## Data availability

The experimental data, atomic structures, LAMMPS input files and Python code are available from MJC upon reasonable request.

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## Acknowledgements

This work was supported by the U.S. DOE at LANL under Contract No. DE-AC52-06NA25396 through the LANL LDRD Program 20180683ER and the Institute for Materials Science 2016 Rapid Response program. This work was also supported by Argonne LDRD 2015-149-R1 (Integrated Imaging, Modeling, and Analysis of Ultrafast Energy Transport in Nanomaterials) and Argonne LDRD 2018-019-N0 (A.I. C.D.I: Atomistically Informed Coherent Diffraction Imaging). An award of computer time was provided by the Innovative and Novel Computational Impact on Theory and Experiment (INCITE) program. The experiment was performed at the 34-IDC beamline of the Advanced Photon Source (APS). This work was supported, in part, by the Center for Nanoscale Materials. The Advanced Photon Source, the Center for Nanoscale Materials and the Argonne Leadership Computing Facility are supported by the U.S Department of Energy, Office of Science, Office of Basic Energy Sciences, under Contract No. DE-AC02-06CH11357. The work was in part supported by the Center for Integrated Nanotechnologies, a U.S. DOE BES user facility. We thank Dr. Richard Hoagland, Profs. Robert Suter and Anthony Rollett for several insightful discussions.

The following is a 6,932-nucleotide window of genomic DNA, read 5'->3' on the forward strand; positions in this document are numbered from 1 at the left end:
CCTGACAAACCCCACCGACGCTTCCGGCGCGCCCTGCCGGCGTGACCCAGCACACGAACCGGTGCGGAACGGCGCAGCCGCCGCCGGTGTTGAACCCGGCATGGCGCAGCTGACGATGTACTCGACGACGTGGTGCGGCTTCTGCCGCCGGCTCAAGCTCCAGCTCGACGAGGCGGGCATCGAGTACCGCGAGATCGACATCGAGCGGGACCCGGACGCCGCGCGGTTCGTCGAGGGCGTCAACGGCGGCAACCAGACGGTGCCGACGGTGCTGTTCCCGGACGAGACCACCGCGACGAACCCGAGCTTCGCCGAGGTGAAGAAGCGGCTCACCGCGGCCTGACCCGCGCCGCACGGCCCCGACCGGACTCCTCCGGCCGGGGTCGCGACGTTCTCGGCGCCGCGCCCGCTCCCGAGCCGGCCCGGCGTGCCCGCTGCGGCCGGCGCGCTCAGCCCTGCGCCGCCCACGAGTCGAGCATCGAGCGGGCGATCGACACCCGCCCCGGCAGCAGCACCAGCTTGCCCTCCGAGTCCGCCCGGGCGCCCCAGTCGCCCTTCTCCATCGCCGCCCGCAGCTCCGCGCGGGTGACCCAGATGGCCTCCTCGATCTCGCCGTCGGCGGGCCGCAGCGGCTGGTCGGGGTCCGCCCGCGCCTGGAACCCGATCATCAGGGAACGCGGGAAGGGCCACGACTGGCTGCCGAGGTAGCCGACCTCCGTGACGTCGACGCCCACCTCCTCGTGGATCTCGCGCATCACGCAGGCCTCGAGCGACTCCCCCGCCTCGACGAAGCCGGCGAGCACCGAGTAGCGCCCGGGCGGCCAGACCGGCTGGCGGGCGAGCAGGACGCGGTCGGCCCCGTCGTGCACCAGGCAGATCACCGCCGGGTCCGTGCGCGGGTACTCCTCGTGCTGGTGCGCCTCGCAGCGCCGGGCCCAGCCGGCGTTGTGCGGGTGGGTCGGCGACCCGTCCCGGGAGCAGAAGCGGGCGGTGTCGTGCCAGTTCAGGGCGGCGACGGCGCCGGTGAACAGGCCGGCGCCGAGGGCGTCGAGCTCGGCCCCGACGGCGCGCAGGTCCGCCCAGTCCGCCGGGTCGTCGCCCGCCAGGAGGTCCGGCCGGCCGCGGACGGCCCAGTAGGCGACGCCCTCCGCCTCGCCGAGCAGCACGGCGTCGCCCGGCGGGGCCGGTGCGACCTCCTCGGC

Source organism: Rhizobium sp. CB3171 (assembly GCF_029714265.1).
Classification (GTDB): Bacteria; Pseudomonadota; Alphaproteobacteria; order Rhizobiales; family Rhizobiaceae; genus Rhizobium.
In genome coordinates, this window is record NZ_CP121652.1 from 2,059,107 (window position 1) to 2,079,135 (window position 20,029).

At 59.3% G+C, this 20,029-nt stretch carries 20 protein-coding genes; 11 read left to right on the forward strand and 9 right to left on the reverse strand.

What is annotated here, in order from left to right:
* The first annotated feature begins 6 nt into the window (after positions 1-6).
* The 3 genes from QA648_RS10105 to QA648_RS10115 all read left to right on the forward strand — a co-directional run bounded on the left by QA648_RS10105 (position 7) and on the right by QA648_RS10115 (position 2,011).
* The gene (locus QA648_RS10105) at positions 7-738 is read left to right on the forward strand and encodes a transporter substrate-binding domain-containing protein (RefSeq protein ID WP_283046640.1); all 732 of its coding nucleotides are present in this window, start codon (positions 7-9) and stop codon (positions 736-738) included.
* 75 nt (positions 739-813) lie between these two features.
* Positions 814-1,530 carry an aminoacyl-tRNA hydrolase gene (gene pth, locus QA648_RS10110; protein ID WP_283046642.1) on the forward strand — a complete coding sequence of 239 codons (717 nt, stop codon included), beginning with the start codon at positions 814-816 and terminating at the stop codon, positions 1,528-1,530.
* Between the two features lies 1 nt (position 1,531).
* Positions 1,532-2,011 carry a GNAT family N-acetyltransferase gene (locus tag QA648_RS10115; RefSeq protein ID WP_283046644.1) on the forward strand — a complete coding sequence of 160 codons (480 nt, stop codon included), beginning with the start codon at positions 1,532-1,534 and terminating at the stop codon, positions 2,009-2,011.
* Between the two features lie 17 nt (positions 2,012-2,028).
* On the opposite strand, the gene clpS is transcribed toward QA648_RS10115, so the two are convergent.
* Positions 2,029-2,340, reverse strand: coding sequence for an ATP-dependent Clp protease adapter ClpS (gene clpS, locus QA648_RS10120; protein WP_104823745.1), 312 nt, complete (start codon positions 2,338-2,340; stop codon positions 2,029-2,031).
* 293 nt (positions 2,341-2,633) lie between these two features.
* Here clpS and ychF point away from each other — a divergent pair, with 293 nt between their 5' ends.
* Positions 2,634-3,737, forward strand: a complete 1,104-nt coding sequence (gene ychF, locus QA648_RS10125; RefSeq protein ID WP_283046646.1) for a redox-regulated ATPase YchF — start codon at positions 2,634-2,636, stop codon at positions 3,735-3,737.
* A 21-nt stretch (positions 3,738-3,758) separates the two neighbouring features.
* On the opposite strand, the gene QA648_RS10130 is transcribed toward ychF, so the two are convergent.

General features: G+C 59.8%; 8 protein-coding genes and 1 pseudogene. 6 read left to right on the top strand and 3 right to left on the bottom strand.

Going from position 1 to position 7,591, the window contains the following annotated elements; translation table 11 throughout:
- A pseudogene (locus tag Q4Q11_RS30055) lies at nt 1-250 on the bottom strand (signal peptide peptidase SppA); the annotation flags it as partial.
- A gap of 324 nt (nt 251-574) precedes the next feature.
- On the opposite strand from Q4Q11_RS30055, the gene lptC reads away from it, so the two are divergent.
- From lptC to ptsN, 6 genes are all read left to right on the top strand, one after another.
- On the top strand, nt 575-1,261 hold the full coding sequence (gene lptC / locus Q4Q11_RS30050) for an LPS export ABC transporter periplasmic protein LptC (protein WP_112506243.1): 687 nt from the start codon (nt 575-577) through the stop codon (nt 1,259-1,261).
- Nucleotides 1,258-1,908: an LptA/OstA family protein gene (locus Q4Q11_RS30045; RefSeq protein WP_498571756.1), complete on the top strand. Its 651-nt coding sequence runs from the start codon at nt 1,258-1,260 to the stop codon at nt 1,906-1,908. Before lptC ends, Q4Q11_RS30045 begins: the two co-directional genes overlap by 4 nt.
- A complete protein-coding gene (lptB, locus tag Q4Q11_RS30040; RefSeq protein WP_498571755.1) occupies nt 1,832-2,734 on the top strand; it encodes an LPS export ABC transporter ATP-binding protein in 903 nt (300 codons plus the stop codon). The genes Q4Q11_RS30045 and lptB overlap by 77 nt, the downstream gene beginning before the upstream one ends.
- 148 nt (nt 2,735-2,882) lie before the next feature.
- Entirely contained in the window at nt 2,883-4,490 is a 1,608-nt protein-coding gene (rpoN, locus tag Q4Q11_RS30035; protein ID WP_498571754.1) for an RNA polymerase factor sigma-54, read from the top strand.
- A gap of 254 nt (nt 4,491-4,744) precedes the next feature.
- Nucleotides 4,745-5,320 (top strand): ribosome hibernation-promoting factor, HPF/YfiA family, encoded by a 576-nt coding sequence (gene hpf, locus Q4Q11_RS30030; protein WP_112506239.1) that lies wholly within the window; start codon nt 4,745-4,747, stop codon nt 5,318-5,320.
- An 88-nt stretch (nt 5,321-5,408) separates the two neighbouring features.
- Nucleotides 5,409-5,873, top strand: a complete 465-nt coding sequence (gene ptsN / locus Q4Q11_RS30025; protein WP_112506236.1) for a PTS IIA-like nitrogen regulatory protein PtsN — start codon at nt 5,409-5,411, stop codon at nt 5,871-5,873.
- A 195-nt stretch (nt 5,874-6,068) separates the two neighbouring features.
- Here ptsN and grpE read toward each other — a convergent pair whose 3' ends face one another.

## Author information

S.J.F. and R.L.S. designed the research. M.J.C., R.P., T.S.O’.L., J.M., W.C., E.M., R.H., S.J.F. and R.L.S. performed the experiment. M.J.C. and T.S.O’.L. performed the data analysis and M.J.C. performed the atomistic simulations. J.K.B. synthesized the samples. All authors contributed to the discussion and writing of the manuscript.

Correspondence to Mathew J. Cherukara or Richard L. Sandberg.